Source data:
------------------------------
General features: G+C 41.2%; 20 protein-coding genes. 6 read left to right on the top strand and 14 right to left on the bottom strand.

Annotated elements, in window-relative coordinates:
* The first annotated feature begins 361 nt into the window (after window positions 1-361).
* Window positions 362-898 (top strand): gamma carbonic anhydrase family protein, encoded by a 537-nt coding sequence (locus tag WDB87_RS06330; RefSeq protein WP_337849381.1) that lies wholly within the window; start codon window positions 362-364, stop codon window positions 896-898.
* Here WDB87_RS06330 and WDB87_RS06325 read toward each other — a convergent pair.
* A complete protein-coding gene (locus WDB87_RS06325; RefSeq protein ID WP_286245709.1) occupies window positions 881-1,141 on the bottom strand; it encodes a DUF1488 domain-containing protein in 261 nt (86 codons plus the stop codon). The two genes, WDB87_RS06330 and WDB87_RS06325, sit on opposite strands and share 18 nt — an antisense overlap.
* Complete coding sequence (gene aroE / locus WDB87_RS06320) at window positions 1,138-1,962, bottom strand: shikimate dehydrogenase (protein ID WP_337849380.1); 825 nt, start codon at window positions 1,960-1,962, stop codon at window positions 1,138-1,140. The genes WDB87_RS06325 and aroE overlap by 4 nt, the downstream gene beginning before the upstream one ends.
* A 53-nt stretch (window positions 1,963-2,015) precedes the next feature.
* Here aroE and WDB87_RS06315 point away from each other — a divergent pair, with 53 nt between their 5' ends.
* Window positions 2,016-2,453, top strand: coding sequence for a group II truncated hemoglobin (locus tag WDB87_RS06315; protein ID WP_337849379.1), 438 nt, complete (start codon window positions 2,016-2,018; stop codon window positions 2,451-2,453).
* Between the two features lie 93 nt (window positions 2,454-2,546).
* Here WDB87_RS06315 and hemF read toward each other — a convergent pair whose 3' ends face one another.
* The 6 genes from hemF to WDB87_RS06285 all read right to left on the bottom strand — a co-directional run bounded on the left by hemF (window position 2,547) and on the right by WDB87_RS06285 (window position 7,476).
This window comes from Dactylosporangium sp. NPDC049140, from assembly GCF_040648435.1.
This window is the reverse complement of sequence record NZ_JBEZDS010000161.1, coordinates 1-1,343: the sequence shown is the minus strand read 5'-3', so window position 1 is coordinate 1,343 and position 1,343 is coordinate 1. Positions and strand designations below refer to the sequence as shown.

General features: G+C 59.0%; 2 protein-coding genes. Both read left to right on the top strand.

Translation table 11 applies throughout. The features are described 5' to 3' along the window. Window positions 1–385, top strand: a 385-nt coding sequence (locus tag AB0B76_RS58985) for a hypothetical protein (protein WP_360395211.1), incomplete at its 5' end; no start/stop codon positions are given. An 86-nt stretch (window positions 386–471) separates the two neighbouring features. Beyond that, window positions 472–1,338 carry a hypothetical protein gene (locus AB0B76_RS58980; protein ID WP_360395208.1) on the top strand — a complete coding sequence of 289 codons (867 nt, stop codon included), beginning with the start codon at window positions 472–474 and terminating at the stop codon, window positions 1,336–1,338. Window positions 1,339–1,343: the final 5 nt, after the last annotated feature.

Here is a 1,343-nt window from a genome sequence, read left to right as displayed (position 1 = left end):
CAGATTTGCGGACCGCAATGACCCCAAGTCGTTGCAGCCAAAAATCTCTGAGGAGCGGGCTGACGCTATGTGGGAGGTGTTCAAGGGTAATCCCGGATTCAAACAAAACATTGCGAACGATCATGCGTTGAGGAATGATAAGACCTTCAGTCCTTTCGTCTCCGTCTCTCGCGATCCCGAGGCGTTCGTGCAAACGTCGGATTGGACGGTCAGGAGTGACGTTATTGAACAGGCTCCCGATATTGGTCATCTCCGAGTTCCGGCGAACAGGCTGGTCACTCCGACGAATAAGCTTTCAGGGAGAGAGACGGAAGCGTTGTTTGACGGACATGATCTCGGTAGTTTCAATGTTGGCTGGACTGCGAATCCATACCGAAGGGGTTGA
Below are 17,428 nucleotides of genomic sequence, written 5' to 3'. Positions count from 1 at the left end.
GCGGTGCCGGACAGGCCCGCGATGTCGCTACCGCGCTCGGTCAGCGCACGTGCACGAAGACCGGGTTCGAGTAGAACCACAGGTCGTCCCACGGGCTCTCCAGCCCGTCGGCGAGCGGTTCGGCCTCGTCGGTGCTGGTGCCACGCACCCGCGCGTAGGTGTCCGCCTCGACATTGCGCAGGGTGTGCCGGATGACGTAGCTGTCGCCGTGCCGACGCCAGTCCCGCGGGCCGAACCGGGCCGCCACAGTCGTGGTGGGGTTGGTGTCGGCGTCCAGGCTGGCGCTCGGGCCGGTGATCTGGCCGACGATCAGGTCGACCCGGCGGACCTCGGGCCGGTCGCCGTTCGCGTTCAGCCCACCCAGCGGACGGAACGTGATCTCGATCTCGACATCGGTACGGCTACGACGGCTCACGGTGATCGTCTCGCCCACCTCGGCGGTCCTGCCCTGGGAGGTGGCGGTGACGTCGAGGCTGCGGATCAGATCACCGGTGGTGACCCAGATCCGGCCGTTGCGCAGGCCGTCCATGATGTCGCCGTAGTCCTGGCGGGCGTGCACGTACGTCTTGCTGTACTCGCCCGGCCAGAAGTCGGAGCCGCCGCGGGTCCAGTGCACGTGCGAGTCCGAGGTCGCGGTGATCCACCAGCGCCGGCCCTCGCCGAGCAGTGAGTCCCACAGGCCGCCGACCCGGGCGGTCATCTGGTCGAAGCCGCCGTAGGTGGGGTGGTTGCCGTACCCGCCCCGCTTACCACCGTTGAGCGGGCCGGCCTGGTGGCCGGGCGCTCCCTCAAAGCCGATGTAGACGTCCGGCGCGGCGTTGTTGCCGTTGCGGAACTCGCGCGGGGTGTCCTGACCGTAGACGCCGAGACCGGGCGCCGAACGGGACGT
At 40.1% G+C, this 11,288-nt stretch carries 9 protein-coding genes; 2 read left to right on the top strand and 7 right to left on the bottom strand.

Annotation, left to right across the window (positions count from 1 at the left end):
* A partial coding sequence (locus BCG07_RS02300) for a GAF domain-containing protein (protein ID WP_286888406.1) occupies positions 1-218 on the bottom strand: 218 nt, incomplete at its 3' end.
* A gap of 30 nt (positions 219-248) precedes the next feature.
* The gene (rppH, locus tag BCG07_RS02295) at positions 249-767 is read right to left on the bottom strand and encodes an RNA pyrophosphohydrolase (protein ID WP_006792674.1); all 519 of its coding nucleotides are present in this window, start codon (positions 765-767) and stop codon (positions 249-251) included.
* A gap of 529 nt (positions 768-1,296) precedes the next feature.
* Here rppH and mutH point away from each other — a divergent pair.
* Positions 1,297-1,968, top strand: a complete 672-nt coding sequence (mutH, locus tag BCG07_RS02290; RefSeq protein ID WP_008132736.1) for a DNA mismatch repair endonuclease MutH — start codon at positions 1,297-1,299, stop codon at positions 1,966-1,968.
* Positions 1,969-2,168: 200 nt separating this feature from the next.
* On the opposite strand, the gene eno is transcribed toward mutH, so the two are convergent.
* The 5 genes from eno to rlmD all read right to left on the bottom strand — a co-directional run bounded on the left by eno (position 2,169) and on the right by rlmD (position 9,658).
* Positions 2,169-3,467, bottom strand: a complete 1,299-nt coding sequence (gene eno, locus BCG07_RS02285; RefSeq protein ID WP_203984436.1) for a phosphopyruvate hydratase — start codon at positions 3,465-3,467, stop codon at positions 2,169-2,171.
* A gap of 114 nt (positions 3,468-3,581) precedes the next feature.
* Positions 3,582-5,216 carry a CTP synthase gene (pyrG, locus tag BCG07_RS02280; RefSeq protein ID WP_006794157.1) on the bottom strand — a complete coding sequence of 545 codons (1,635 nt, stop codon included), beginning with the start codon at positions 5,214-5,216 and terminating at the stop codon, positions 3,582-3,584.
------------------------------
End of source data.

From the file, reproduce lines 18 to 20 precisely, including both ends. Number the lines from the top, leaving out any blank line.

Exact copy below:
Here is a 1,343-nt window from a genome sequence, read left to right as displayed (position 1 = left end):
CAGATTTGCGGACCGCAATGACCCCAAGTCGTTGCAGCCAAAAATCTCTGAGGAGCGGGCTGACGCTATGTGGGAGGTGTTCAAGGGTAATCCCGGATTCAAACAAAACATTGCGAACGATCATGCGTTGAGGAATGATAAGACCTTCAGTCCTTTCGTCTCCGTCTCTCGCGATCCCGAGGCGTTCGTGCAAACGTCGGATTGGACGGTCAGGAGTGACGTTATTGAACAGGCTCCCGATATTGGTCATCTCCGAGTTCCGGCGAACAGGCTGGTCACTCCGACGAATAAGCTTTCAGGGAGAGAGACGGAAGCGTTGTTTGACGGACATGATCTCGGTAGTTTCAATGTTGGCTGGACTGCGAATCCATACCGAAGGGGTTGA
Below are 17,428 nucleotides of genomic sequence, written 5' to 3'. Positions count from 1 at the left end.